Sindhubaadh

 

Sindhubaadh

S.U. Arun Kumar previously teamed up with Vijay Sethupathi for the excellent Pannaiyarum Padminiyum and police-drama Sethupathi, both of which had well developed and slightly off-beat stories with an interesting array of characters. It’s disappointing then, that in Sindhubaadh, he’s come up with a disjointed story and characters who don’t seem to know exactly who they are supposed to be. Thankfully, Vijay Sethupathi is excellent and his presence, along with a strong performance from his son Surya Vijay Sethupathi is enough to keep the first half of the film engaging, but things go rather more pear-shaped in the second half.

Vijay Sethupathi is Thiru, a petty street thief who is hearing impaired. He lives with his adopted son Super (Surya Vijay Sethupathi), although the actual story behind their relationship is shrouded in various tales they spin Thiru’s uncle (George Maryan). Thiru’s lack of hearing allows him to sidestep his uncle’s attempts to sell their house to grab some fast cash and their tussles provide some of the comedy in the first half. Thiru is a pretty laid-back guy who doesn’t seem to have too many problems with his deafness and seems happy to continue on his slightly crooked path through life. Super is a perfect side-kick and his high spirits offset Thiru’s more relaxed approach to life.

Meanwhile Venba (Anjali) has returned from Malaysia where she’s been working in a rubber plantation to pay off family debt. Her family are trying to arrange her marriage but Venba’s loud strident voice puts off potential suitors. For the hearing impaired Thiru though, she’s the one person he can hear easily and he instantly falls in love with her voice. But Venba isn’t interested in marrying a thief, leading Thiru to try and change her mind by the tried and trusted method of stalking and harassment. And, as only ever happens in the world of movies, this tactic works – and now it’s Venba’s family who aren’t impressed with the prospect of a thief for a son-in-law. By this stage though Venba is quite prepared to sacrifice her family for a man she despised only a song or so ago, and she returns to Malaysia just to finish up her job there, promising to be back in a couple of days.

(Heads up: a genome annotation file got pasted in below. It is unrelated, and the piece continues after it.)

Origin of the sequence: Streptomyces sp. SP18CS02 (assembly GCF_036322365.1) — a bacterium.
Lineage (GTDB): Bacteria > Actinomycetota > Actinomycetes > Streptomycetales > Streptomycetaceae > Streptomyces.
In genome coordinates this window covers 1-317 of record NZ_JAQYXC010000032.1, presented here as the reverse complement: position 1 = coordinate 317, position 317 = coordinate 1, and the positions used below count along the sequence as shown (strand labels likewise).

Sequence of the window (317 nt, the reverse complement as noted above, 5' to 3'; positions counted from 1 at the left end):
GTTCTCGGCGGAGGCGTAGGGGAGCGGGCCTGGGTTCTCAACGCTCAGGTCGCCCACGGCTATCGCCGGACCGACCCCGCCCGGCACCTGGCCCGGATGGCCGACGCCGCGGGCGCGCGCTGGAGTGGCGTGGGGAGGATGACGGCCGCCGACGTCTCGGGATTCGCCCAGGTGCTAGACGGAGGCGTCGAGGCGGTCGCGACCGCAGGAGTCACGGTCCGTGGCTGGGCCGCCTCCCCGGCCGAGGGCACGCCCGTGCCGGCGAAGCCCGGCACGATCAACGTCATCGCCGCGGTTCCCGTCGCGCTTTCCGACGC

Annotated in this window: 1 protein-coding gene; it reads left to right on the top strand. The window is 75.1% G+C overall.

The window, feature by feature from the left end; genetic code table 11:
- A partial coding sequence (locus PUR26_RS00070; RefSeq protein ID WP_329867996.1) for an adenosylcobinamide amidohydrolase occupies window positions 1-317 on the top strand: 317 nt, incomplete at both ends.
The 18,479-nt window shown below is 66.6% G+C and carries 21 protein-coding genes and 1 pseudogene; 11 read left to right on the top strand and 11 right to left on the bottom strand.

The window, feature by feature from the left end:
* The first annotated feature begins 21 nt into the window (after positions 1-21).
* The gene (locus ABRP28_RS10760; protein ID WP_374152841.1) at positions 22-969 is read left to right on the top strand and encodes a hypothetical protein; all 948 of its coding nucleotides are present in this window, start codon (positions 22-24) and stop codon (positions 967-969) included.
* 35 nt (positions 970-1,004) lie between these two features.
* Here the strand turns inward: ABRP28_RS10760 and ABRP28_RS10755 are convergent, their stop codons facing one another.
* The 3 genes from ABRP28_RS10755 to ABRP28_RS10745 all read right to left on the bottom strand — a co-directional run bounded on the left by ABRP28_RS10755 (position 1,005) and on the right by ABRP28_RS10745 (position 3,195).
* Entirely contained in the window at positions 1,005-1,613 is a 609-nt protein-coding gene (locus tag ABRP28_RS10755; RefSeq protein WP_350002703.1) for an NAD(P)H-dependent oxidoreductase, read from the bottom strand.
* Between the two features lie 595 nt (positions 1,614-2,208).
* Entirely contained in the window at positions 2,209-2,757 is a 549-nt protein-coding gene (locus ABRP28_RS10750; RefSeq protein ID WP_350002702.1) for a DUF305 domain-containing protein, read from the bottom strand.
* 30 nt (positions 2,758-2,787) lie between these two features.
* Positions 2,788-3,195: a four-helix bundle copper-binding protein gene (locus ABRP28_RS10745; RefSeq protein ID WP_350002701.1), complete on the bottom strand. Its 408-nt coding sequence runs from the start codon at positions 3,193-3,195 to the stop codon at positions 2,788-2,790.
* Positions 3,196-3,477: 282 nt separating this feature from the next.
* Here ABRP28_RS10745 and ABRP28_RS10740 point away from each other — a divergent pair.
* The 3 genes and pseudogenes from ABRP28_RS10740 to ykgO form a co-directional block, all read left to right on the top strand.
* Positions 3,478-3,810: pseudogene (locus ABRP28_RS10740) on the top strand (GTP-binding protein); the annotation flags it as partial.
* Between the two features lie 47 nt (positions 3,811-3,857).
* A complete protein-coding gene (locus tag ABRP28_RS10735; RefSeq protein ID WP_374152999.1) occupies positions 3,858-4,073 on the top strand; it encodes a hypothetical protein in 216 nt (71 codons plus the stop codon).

Unfortunately for Venba, the corrupt owners of the rubber plantation where she was employed are involved with a much larger criminal gang. When she arrives back in the country she’s sold to a consortium who are involved in the skin trade, with a more literal meaning than usual. Venba manages to get word to Thiru who sets off for foreign shores using the name Sindhubaadh in his fake passport with Super in tow. But this is where the story starts to break down. There are way too many coincidences that are used to patch over the gaping plot holes as Thiru crosses Thailand and into Cambodia in the search for Venba. Along the way, Thiru just happens to meet people who can both speak Tamil and point him in the right direction, including Vivek Prasanna who is trying to buy back his daughter from the same gang. There’s also a Tamil speaking police-man and the chief villain, Ling (Linga) coincidentally is a Tamilian adopted into the Thai gang.